Her mother named her Maritza, but a clerical error legalized her as Marisa Estrada. Her family called her Maritza; her teachers called her Marisa (because, well, legal). Around town, she was known as Ritz.
She’s an explosion of determination, street smarts, sass, brains and talent. However, “proud Brown woman” was not part of the dialogue of her youth. Instead, the thought was, as Estrada says, “never call attention to yourself; you are a brown-skinned girl in America. Fit in quietly.”
Estrada never met her dad. Mom was an immigrant who eventually married a man Estrada calls Tex-Mex. “A Mexican from Texas,” she tells me. “So double machismo.”
He was abusive—mostly verbally, but there were times it got physical. Estrada made herself scarce around the house.
In school in San Diego, she tested into what she calls “nerd classes,” aka classes for gifted students. Estrada had the same peers in every class, and she longed to hang out with “real” people in the “real” world. She already had a craptastic home life; gifted classes were just too extra. She requested a transfer, but her parents had to sign off. Tears were involved—they may or may not have been crocodile tears—but she got Mom to sign.
It was the ’80s, when hip hop and graffiti dominated street culture. Although she wasn’t a graffiti artist—Estrada claims she wasn’t good enough—during junior high, she was a tagger, putting her signature on public surfaces with crisp lines, shadowing and depth.
Estrada transitioned from street to mainstream art by enrolling in a performing arts high school. All the other artists were drawing or painting 24/7. and she knew right away that was not her jam.
“If you’re a little bit left- and a little bit right-brained, you organize and communicate ideas spatially and visually,” she says.
She was lost as to who she was as an artist—until they went on a field trip to a graphics-design firm. “I was like: Right! this is me,” she says.
The head of the firm told her to apply to Long Beach State, because the school had one of the best graphic-design programs in the country, but Estrada couldn’t afford it. She went full time to community college while working full time at a private-jet company catering to celebrities and politicians.
The year she turned 20, when she’d earned enough to enroll in Long Beach State, her mom died. She never went back home; there was nothing left for her there. Estrada moved to Long Beach and earned her bachelor’s degree.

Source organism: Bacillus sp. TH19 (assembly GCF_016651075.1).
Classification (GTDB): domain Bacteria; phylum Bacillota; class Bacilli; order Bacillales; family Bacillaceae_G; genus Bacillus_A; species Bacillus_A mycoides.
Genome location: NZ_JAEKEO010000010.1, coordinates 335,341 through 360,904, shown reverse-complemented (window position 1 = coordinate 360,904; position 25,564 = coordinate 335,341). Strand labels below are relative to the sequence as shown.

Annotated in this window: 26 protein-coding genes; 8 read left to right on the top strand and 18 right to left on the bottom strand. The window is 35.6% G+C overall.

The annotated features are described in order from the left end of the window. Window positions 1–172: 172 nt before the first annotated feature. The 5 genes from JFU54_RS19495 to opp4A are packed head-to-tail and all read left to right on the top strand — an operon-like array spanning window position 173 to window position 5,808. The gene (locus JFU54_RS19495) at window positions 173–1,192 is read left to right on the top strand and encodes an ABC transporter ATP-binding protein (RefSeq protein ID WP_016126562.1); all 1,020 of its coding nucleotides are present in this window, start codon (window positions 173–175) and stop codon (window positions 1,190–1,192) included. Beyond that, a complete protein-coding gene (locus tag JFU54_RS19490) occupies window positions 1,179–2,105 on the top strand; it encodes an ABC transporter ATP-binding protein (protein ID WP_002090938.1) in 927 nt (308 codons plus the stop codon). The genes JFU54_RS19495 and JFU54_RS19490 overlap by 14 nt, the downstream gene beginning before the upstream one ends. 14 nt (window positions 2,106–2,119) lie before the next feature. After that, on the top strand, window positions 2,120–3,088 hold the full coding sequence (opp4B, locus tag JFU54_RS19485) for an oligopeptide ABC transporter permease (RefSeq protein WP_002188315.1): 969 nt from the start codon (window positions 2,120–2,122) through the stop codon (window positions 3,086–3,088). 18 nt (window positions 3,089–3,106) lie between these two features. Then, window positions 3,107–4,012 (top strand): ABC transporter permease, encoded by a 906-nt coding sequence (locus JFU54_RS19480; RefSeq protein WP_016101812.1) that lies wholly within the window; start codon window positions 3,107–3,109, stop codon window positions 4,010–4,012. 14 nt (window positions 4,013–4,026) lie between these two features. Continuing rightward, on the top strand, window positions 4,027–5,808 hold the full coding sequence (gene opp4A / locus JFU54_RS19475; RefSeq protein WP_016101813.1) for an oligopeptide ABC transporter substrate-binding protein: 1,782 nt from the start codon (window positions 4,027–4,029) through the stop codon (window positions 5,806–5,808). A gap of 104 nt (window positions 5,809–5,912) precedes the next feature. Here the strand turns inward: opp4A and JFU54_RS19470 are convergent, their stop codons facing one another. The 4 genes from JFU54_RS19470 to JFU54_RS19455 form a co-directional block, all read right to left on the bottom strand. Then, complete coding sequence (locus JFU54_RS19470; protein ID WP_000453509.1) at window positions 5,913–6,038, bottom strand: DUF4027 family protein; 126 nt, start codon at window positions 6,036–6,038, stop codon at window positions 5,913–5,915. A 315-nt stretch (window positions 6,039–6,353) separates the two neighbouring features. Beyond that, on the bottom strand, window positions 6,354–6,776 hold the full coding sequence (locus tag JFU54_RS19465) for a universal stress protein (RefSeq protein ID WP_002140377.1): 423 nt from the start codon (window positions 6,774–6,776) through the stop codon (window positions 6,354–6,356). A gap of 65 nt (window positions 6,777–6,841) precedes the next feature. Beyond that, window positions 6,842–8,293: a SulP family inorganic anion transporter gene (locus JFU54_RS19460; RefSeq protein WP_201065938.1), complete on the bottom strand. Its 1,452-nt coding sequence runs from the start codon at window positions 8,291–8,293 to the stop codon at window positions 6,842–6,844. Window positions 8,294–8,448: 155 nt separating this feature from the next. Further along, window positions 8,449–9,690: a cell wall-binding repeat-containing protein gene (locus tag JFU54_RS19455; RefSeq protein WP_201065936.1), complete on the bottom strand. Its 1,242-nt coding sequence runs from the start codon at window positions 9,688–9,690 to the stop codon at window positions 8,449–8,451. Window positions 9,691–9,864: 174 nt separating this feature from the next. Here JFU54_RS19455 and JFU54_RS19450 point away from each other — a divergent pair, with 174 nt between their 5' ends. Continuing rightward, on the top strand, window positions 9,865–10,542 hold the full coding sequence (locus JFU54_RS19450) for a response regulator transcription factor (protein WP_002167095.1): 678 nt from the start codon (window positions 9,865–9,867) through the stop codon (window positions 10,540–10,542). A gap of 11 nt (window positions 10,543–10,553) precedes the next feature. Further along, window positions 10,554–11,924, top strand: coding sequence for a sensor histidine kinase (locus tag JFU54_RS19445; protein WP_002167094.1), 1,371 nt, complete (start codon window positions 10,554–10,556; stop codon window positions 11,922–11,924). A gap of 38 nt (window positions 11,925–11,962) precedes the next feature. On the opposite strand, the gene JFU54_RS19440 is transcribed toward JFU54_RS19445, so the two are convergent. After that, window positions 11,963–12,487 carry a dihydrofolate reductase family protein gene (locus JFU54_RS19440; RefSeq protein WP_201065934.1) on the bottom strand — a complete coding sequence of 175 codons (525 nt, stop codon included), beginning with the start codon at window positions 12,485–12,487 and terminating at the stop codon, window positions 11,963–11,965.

In Los Angeles, she began a career in the music industry as a member of a hip-hop street team.
“We would get posters and fliers, and climb telephone poles in the middle of the night. … It was a big thing,” she says. “(All hip hop artists) had their own street team.”
In the late 1990s, she met the man she would marry. He was a hip-hop artist. She initially resisted, but he was so different from all of the other artists she’d met.
“He was a child prodigy. His intelligence is off the charts. And I was like, wow.” She stops for a moment. “He’s the love of my life.”
AEG later hired her to work their larger concerts—USO shows, Celine Dion in Vegas, the King Tut exhibit at the Los Angeles County Museum of Art, and Coachella. By 2006, and the workload was wearing on her.
“My husband was like, ‘On Sunday night, you don’t want to go to sleep, because Monday means work. It’s affecting your life,’” she says.
She resigned. Everyone asked: What are you going to do?
“People didn’t know that I was a graphic designer, because I was in concert marketing. I oversaw design, but I bought the print ads,” she says.
The relationships she’d acquired led to her own brand, Ritzy Periwinkle, a blend of all of her talents. The work rolled in—but now she was in control of her project load and was able to balance work and home life.
Their son, the kid she calls “the supernatural bear,” was born in 2013. The family soon grew disillusioned with Los Angeles. She’d worked Coachella for many years, so she and her husband were familiar with Palm Springs. When a friend offered their house for rent, that sealed the deal.
Estrada today works from home and home-schools “Bear.” As a first-time teacher, Estrada needed a tribe. “I couldn’t find secular homeschoolers who looked like me, who were into similar things,” she says.
She thought about a blog and podcast, but that idea slept until Aug. 28, 2020, the day Chadwick Boseman died. The next day, Ritzy Periwinkle awakened, and she recorded her first Word to Your Mama podcast with the tagline: The life of a LatinX mama and the lives of her amazing multicultural tribes.
The podcast morphed from its original concept into interviews with award-winners from film, music and art—as well as her brother-in-law, who’d been released after 12 years in prison, and wanted to repair his relationship with his daughter. Together, they wrote a children’s book about wearing masks.
The show, now in its second year, has segments like “Relatives,” a saucy chat she co-hosts with her long-time pal, Nyysha S. Past titles include “Only Whores Wear Short Skirts” and “Your Bladder Is Gangster Leaning.” Discussions run the gamut from Black and Brown unity, to overcoming trauma. A disclaimer: Certain “adult” words are used.
“The Supernatural Bear Corner” is PG and stars her articulate 8-year-old, who has things to say.
The entire Word to Your Mama podcast is smarts, flavor and spice, and although it’s an alias, Estrada’s Ritzy is an authentic voice. The show offers a space for women of color through inspiring stories—and as one of only a handful of women who were part of the salad days of hip hop, this badass mama has stories.